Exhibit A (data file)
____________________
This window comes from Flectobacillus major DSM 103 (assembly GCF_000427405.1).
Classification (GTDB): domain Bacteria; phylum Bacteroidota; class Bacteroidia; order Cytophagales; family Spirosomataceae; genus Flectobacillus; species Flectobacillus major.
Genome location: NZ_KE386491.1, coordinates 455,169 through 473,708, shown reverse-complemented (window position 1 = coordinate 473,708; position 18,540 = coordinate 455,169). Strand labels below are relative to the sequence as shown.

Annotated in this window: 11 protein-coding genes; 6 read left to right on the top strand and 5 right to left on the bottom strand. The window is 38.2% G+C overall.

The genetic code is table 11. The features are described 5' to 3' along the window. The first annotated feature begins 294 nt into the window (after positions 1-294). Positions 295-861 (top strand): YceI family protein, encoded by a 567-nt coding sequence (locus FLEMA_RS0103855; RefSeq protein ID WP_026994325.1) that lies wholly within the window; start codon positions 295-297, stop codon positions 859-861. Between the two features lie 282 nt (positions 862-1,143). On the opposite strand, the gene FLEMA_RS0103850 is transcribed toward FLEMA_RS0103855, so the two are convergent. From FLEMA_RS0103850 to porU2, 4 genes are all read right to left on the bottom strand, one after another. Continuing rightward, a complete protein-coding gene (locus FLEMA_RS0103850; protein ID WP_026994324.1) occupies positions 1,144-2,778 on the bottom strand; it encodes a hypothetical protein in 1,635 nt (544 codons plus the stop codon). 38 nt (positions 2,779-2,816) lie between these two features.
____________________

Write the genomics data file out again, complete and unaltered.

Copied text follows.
This window comes from Flectobacillus major DSM 103 (assembly GCF_000427405.1).
Classification (GTDB): domain Bacteria; phylum Bacteroidota; class Bacteroidia; order Cytophagales; family Spirosomataceae; genus Flectobacillus; species Flectobacillus major.
Genome location: NZ_KE386491.1, coordinates 455,169 through 473,708, shown reverse-complemented (window position 1 = coordinate 473,708; position 18,540 = coordinate 455,169). Strand labels below are relative to the sequence as shown.

Annotated in this window: 11 protein-coding genes; 6 read left to right on the top strand and 5 right to left on the bottom strand. The window is 38.2% G+C overall.

The genetic code is table 11. The features are described 5' to 3' along the window. The first annotated feature begins 294 nt into the window (after positions 1-294). Positions 295-861 (top strand): YceI family protein, encoded by a 567-nt coding sequence (locus FLEMA_RS0103855; RefSeq protein ID WP_026994325.1) that lies wholly within the window; start codon positions 295-297, stop codon positions 859-861. Between the two features lie 282 nt (positions 862-1,143). On the opposite strand, the gene FLEMA_RS0103850 is transcribed toward FLEMA_RS0103855, so the two are convergent. From FLEMA_RS0103850 to porU2, 4 genes are all read right to left on the bottom strand, one after another. Continuing rightward, a complete protein-coding gene (locus FLEMA_RS0103850; protein ID WP_026994324.1) occupies positions 1,144-2,778 on the bottom strand; it encodes a hypothetical protein in 1,635 nt (544 codons plus the stop codon). 38 nt (positions 2,779-2,816) lie between these two features.